Canada – like the United States – takes issue with the European approach to regulation, which is described as the ‘precautionary principle’.
The Canadian government raised concerns over the European Union’s regulations on chemicals on more than 20 occasions over the course of a decade, according to a letter seen by Energydesk.
In a note sent to the Belgian government on October 19, the Center for International Environmental Law (CIEL) claims that the Canadian state challenged the EU’s REACH regulations at the World Trade Organisation 21 times between the years 2003 and 2011.
The UK’s Health and Safety Executive (HSE) describes the REACH regulations as providing “a high level of protection of human health and the environment from the use of chemicals.”
“The threat of undue Canadian influence on environmental regulations such as REACH is real,” CIEL CEO Carroll Muffett wrote.
The CETA deal – which sets up private courts that enable foreign corporations to sue countries – has been held up by the British government as a model for post-Brexit free trade deals.
Canadian companies have also used the trade agreements to take legal action against countries on 42 occasions, according to data from the Investment Policy Hub — with Canada ranked 5th among the nations in which this type of investor-to-state lawsuit have been filed.
Earlier this year, for example, the Canadian pipeline company TransCanada sued the United States government for $15 billion over its decision to scrap the Keystone XL project — using a provision in the NAFTA trade deal.
CETA, which is currently being signed by EU members following a week-long blockade by Wallonia and two other Belgian regions, sets up an investor dispute system called the Investment Court System (ICS).
In fact the ICS was among the reasons that the Wallonian government took a stand, with the region’s leader Paul Magnette saying: “I would prefer that [the ICS] disappears pure and simple and that we rely on our courts or at the very least, if we want an arbitration court, it must provide equivalent guarantees to domestic ones.”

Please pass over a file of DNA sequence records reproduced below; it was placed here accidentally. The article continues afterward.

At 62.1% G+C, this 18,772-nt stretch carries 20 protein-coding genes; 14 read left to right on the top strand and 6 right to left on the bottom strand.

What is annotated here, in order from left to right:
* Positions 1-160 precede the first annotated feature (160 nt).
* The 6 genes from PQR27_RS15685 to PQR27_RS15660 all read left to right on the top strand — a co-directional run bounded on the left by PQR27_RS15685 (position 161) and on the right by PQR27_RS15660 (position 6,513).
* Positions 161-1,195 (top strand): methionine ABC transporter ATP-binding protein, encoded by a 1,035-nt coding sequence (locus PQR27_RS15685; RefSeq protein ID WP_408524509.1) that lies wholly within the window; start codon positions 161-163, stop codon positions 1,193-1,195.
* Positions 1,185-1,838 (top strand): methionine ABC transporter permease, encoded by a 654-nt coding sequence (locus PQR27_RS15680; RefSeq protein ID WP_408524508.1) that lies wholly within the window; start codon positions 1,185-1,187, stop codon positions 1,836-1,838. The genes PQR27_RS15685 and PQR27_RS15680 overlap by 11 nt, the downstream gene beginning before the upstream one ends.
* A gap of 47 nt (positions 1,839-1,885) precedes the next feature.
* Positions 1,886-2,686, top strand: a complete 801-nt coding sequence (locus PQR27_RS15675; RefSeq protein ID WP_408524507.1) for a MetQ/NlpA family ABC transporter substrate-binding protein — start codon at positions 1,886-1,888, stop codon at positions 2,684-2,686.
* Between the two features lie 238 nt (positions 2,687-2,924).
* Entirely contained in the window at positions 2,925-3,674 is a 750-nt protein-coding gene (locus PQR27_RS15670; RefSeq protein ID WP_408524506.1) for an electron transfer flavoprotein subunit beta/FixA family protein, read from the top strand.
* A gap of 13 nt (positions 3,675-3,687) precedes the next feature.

As part of the newly negotiated agreement, the Belgian government will ask the European Court of Justice to rule on the legality of the deal — and the ICS in particular.
REACH – the registration, evaluation, authorisation and restriction of chemicals – is a set of extensive rules “adopted to improve the protection of human health and the environment from the risks that can be posed by chemicals” — so says the European Chemicals Agency.
Canada’s concerns – which were not formal actions, but rather issues raised at the WTO – largely related to rules around competition and whether the regulations would be burdensome to business.
The 21 complaints spanned the administrations of the Liberal Paul Martin, when REACH was just a draft, and the Conservative Stephen Harper.
Essentially Canada – like the United States – takes issue with the European approach to regulation, which is described as the ‘precautionary principle’.
This approach means products need to be proven safe by companies who seek to market them, before they enter the market. In North America, the burden of proof is on public authorities, which have to prove that a product is dangerous.
Documents unearthed by CIEL show that Canada has filed objections to the EU using this approach to regulate endocrine disrupting chemicals, arguing that the “EU’s hazard-based approach could unnecessarily disrupt trade in food and feed”.
Scientific studies show a range of health impacts caused by exposure to endocrine disrupting chemicals – which are found in food containers and plastics – including IQ loss and adult obesity.
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